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27 Apr 2006
AUBER: Fra Diavolo
DONIZETTI: La Figlia del Reggimento
When these recordings first appeared during the mid-sixties, there was some eye batting. Why did Deutsche Grammophon bring these recordings on the market?
The company had built itself a solid reputation with its collaboration with La Scala and some of the best singers and musicians around (Bergonzi, Cossotto, Stella, Bastianini, Serafin, Karajan) and now it went for a provincial house and provincial singers as well. Moreover, by that time, unless one worked strictly for a specific home market, operas were recorded in their original language and here all at once one reverted to Italian translations. But worst of all were the scores used by Basile, which clearly came from the deepest Italian provinces. Decca and Bonynge had accustomed record buyers to full versions and other companies had followed. DG itself for instance was the first company to give us the five act Don Carlos. And now that same company reverted to editions one no longer knew were still in existence.
Fra Diavolo suffers worse: 66 minutes and the recording is over. This is less than half the music that the real Italian version contains (142 minutes), which was recorded at the Festival di Martina Franca and conducted by Alberto Zedda (available on Cetra). La Fille du Régiment fares somewhat better as it has only lost half an hour of music. Originally these recordings were offered as a 3-LP album and there was no talk at all of highlights, which indeed they are not—truncated versions may be a better definition as some arias and concertati are simply cut in half. Forty years ago these versions disappeared almost the moment they were available as if someone realized at DG what a travesty this was. The mystery remains why these recordings were ever issued. There was talk of a big coup for DG by alluring Renata Tebaldi away from Decca. And, as a confidence building measure her lover got to conduct a few recordings; but this story was never substantiated. Therefore I still fail to see why DG has decided to bring these versions once more on the market. And yet, and yet there may be a reason some opera lovers would want to buy these budget sets (though I’m sure nobody at DG has ever thought of that reason). At the time together with the rise of consumer society and as one of its consequences, a magnificent opera tradition was slowly dying in Italy. Very few young people were still interested or thought of making a career in opera, even if they were talented. There were other well paid and far safer jobs to be found and it is no coincidence Decca would advertise Pavarotti’s records with the slogan “the one great tenor to come out of Italy for a whole generation”.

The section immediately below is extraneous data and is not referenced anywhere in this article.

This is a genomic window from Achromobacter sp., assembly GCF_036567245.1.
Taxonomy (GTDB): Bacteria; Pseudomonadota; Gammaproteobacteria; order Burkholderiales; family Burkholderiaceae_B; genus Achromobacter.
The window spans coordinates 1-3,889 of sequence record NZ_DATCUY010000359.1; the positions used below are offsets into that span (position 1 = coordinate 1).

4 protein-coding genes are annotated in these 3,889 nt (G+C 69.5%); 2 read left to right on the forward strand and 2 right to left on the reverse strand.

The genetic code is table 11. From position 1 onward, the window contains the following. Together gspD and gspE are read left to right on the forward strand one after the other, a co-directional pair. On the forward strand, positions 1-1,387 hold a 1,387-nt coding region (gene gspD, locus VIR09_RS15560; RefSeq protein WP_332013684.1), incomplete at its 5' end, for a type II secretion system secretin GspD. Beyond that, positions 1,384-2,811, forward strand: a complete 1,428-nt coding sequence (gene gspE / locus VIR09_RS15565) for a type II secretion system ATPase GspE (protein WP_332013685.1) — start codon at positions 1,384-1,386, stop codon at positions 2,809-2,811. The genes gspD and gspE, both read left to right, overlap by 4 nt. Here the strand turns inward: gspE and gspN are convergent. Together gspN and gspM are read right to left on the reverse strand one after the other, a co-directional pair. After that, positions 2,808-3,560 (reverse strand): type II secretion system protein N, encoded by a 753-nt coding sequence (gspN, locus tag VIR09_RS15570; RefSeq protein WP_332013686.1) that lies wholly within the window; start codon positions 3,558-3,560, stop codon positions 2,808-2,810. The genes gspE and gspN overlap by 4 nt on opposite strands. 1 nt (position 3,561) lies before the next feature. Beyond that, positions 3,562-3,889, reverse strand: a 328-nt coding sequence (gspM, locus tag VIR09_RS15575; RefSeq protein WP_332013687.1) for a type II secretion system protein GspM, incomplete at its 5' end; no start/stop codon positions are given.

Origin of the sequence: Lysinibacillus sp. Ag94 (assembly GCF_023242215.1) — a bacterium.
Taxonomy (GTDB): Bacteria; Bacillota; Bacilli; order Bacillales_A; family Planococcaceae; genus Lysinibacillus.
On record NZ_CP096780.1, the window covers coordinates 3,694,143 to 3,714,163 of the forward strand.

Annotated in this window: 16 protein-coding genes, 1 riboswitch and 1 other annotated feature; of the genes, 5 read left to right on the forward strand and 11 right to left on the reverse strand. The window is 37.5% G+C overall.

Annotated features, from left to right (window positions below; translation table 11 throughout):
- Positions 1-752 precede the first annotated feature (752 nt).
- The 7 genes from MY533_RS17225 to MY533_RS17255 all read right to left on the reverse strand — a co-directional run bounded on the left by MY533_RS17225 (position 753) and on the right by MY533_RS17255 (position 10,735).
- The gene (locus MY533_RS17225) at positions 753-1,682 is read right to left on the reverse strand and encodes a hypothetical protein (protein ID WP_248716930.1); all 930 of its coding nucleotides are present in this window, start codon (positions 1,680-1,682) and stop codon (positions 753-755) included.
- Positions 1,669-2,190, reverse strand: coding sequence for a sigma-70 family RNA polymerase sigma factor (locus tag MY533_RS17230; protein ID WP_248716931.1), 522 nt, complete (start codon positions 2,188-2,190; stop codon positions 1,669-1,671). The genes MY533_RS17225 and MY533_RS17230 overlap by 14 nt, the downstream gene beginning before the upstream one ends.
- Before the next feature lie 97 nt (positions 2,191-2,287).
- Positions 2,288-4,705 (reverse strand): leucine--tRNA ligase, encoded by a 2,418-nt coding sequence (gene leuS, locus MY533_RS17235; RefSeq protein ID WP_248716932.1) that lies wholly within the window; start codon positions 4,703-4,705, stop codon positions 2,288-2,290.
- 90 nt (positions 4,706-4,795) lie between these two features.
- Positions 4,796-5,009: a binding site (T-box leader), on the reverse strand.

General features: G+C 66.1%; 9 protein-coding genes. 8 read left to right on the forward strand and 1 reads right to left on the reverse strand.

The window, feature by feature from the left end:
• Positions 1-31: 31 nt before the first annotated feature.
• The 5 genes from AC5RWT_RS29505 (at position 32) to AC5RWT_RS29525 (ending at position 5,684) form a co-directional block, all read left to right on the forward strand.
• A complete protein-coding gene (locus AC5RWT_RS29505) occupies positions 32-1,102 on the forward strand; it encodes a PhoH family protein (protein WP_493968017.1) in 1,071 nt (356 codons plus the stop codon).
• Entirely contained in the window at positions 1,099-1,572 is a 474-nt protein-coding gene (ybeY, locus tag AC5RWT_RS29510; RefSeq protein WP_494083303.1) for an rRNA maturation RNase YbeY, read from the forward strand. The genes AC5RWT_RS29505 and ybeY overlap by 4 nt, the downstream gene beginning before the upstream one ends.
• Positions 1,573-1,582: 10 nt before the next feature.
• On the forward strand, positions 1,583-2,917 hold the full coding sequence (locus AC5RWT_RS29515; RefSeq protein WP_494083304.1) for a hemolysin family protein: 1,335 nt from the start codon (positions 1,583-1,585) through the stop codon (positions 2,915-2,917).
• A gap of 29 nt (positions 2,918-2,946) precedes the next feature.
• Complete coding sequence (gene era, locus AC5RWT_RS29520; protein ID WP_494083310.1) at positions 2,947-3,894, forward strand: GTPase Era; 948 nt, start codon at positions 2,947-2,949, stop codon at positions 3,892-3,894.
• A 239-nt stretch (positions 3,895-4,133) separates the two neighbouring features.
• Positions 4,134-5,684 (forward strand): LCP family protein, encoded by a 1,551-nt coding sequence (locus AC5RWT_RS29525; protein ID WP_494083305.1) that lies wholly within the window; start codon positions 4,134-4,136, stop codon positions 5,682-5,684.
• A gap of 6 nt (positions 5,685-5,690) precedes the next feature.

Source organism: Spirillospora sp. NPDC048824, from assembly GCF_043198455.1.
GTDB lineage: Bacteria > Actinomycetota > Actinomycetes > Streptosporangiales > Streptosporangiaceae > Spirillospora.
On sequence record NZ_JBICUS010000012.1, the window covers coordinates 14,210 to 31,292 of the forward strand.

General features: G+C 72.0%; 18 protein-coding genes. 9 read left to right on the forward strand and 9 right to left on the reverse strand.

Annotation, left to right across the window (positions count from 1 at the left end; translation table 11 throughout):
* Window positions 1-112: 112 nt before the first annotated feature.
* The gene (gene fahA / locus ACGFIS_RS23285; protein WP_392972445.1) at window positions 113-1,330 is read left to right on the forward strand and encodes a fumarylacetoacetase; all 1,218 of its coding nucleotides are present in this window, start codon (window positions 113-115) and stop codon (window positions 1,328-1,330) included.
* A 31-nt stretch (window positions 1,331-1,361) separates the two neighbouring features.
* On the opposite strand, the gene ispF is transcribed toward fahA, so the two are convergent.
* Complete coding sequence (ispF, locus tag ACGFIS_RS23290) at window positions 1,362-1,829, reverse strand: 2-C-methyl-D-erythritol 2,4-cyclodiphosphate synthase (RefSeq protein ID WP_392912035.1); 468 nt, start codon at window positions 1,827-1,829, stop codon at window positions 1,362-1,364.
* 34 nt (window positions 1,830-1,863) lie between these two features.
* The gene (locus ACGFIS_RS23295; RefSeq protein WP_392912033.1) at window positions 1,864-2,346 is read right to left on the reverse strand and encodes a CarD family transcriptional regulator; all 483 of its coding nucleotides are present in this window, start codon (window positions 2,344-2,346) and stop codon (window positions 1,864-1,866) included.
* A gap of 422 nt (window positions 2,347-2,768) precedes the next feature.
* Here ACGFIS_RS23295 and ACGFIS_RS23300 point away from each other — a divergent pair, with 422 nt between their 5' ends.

But in the sixties there were still a lot of singers who had made their début just after the war and who earned a living in small houses, grateful for some engagements abroad. Those are the ones well-known with all collectors by the proverbial saying: “if signor X or signora Y had sung nowadays, etc..” I heard a lot of them as at Flemish Public Radio, where I started my career, there were often opera and belcanto concerts. No real stars were engaged—too expensive; but the provincial Italians came and went several times a year. Indeed, with the exception of Giuseppe Campora who had a well-publicized Met and Scala career, all singers on these recordings often performed at the legendary Studio 4 in the Radio Building in the city of Elsene. Some of these singers even are above the epithet “provincial,” the foremost among them being Ugo Benelli. He was simply born too early. Everybody who heard him in his prime (like in this recording) will attest to the fact that they rarely heard a better “tenore di grazia,” all sweetness, charm and technically proficient but with a hint of steel in his fine top notes. In short and I have heard both of them in the flesh, I’m not sure at all Juan Diego Florez is the superior singer. A pity, therefore, that Benelli’s role in one of his rare recordings was butchered. This is the aria with 3 instead of 9 high C’s. And his “Pour me rapprocher de Marie” is cut entirely. Another better than common singer is bass-baritone Alfredo Mariotti with his beautiful rounded sound and fine coloratura facility. Speaking of coloratura, both Cecilia Fusco (Zerline) and Anna Maccianti (Marie) do well. They are both still deeply steeped in tradition; and they never skip a high note when there is a possibility at the horizon. Both have a somewhat sharp sound with a hard edge whenever they sail upwards; but they plunge with abandon into their roles. Maccianti especially may not have the beauty of Joan Sutherland in her classic assumption; but there is a lot to be said for the “joie de vivre,” the spontaneity and the lightness of touch the Italian soprano brings to her role. But I doubt that will be enough to sell this recording.